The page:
So you’re coming back to Australia, this time for Soundwave!
Yeah! We’re stoked! We haven’t played on a festival in Australia yet and this one is a pretty big deal. We grew up as a band and came of age playing festivals, and in some ways that’s where we’re at our best I think. When you’re playing a festival crowd you’re playing to a lot of people who probably aren’t there to see you, so you have to earn them. So for us traditionally it’s what we thrive under. So we’re stoked to come down and do it.
And of course Soundwave is a good one to play at because it’s Australia which means there aren’t many gigs but there’s plenty of time in between to go and have adventures.
Totally! We’re stoked to go on those adventures and run around. I think it’s really cool to be able to play with Marilyn Manson — he’s a guy we grew up listening to.
You guys just released a new single, and I dig how you teased its release with a little cryptic Morse Code thing online…
Yeah! Years ago, before we took some time off, we always had the idea to do these shenanigans and viral marketing, where you have to pay a troll under the bridge to give you the magic egg to get the thing or whatever. In the time we took off there were a lot of bands and movies that did that, and somehow that becomes bigger than the piece of art itself sometimes, or better, or more thought through. So we thought we’d try to do anti-marketing or, like, no marketing. So Morse Code is about as simple as you can get. It was just “Here’s the song name. Now we’re going to put out the song.” You don’t have to do the tricks!
It’s a cool song too, with the ‘Tom’s Diner’ sample.
On paper it seems like it wouldn’t work. I love that song but it’s a sad song in a weird way… but then when it’s strung together it makes sense. It juxtaposes the chorus in a weird way. I’ve had ‘Tom’s Diner’ in my head since the 90s so it’s cool to get it out there again.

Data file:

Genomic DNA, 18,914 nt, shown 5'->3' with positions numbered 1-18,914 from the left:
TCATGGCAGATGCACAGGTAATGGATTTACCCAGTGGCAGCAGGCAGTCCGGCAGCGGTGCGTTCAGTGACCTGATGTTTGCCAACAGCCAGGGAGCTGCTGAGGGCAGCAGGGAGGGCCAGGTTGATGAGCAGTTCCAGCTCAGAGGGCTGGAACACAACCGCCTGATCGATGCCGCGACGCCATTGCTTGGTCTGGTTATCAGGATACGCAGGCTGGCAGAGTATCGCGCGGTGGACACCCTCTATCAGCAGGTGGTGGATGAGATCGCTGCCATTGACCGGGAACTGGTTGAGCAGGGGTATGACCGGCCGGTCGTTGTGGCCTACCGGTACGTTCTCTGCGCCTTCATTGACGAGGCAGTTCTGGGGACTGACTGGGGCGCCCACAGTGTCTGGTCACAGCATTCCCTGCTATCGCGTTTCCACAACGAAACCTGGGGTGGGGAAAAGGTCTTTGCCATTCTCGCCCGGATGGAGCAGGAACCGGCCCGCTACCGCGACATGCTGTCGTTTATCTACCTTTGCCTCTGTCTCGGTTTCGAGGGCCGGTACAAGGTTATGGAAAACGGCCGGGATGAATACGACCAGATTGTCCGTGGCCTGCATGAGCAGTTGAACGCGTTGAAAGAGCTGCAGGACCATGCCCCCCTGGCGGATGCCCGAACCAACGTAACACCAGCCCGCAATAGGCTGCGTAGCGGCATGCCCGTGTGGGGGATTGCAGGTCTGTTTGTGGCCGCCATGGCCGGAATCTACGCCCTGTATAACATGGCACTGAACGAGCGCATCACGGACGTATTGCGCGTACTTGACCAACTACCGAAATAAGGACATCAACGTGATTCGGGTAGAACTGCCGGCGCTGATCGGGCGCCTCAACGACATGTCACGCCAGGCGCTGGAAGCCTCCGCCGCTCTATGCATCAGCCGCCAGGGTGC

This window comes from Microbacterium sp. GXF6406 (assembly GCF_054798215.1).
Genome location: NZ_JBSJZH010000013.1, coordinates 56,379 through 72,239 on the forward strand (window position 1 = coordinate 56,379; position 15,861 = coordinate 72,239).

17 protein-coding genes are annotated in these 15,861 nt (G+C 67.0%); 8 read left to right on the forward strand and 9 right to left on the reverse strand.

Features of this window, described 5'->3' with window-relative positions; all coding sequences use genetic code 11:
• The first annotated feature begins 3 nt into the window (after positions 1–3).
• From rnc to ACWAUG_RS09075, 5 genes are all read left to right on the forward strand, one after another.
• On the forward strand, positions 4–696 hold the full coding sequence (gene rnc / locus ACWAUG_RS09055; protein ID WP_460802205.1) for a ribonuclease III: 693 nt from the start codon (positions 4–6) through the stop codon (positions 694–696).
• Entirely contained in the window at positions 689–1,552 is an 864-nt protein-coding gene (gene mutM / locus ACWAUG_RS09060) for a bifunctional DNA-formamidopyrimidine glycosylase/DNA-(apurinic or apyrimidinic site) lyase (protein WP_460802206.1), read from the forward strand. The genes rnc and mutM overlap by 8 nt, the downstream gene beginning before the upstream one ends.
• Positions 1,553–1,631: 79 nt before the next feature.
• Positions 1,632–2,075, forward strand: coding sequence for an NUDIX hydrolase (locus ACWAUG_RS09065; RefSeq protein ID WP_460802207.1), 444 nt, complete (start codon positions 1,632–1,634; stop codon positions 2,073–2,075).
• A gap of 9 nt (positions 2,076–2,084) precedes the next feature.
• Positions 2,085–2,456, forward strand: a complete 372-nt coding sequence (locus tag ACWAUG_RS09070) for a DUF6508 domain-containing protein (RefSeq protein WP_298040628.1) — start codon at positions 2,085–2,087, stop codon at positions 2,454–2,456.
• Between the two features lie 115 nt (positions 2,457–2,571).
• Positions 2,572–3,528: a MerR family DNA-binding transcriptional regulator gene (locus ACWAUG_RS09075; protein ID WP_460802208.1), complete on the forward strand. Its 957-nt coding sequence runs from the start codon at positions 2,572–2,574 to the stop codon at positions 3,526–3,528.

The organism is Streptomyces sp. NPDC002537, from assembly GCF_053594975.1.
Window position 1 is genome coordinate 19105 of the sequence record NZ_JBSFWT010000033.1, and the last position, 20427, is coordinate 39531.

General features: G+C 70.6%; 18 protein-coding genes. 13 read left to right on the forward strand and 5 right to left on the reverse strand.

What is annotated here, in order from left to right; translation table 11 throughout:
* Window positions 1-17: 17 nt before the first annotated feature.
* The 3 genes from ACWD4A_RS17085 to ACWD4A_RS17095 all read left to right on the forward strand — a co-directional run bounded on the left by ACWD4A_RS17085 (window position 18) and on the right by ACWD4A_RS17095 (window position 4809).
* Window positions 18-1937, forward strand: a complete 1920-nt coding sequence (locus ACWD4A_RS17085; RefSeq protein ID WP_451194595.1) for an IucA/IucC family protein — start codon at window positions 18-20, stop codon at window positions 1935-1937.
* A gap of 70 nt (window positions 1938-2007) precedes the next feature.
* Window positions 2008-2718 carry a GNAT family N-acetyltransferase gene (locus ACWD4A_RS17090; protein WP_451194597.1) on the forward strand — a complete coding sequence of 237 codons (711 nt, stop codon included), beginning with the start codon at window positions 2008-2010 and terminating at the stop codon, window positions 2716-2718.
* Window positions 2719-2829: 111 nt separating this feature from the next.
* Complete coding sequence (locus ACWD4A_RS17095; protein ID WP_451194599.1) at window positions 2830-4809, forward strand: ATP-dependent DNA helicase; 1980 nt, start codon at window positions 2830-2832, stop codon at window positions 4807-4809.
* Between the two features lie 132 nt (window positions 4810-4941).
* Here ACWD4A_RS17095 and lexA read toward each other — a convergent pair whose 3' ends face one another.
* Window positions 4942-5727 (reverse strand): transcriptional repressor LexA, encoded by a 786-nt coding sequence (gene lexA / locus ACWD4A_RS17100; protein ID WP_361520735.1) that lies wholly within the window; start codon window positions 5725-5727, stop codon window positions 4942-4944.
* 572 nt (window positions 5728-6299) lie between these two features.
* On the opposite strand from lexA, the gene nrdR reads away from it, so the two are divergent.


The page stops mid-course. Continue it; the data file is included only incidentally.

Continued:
The great thing about the original version of that song is that it’s a cappella so you can kind of put your own chords behind it in your head.
Right, totally! That’s the thing. We were able to incorporate it into our song’s progression, but at the same time there’s an attitude to the delivery of the vocal that I think could rub the wrong way in the wrong song. It’s interesting.
So how far along into the new album are you guys?
I have about five songs recorded and about ten total written. So I think we definitely could have an album out in January, I would hope.
Is ‘Centuries’ an indicator of what the new stuff will sound like?
I think so, in the same way that ‘My Songs Know What You Did in the Dark (Light Em Up) was an indicator of the last album, or ‘Sugar, We’re Goin Down’ was an indicator of From Under the Cork Tree. Those are the songs that we’ll build a body of work around, but then there will be other things. Like, that’s probably the dead centre of the way the record will sound, but there will be other things far to the left of that and far to the right of that. We’ve always been a band that cares about our body of work. Our albums are important to us. They’re not something to just throw away. So the whole album’s not going to sound like ‘Centuries’, but that’s a good indicator of where we’re at and what the stuff will sound like sonically. We’ve benefited from great mixers and producers like Butch Walker. Sometimes it sounds bigger when you add less to it. Sometimes that’s hard for a young band to wrap their head around.
I’ve noticed that the songwriters I interview tend to fall into two categories: they either pluck the songs out of the air somehow, or they agonise over every detail and are miserable until they get it. Where do you fit?
I feel like Fall Out Boy is a band that’s somewhere in the middle of that. ‘Centuries’ just appeared. ‘My Songs Know What You Did in the Dark’ did not appear. It showed up and it was underdressed and not ready to party, y’know what I’m saying? I guess it’s less agonising but more like ‘Now the bridge will be here… no, let’s try this,’ and you keep playing with the Legos until they fit. Unfortunately sometimes they don’t fit. Sometimes those songs just don’t end up anywhere and that’s where they end up hitting the cutting room floor.
What basses are you using at the moment?
I’m using my signature Fender. I have two from the Custom Shop so they’re a little bit jacked. They have Seymour Duncan Quarter Pound pickups and they’re a little more jacked, but they’re not far off from the Squier version. I play the Squiers onstage quite a lot. I run a pedal or two but I run DI with a SansAmp, and then a hot fuzz pedal to get just a little bit of a distorted sound.
Fall Out Boy will be performing as a part of Soundwave in February. For more information visit www.soundwavefestival.com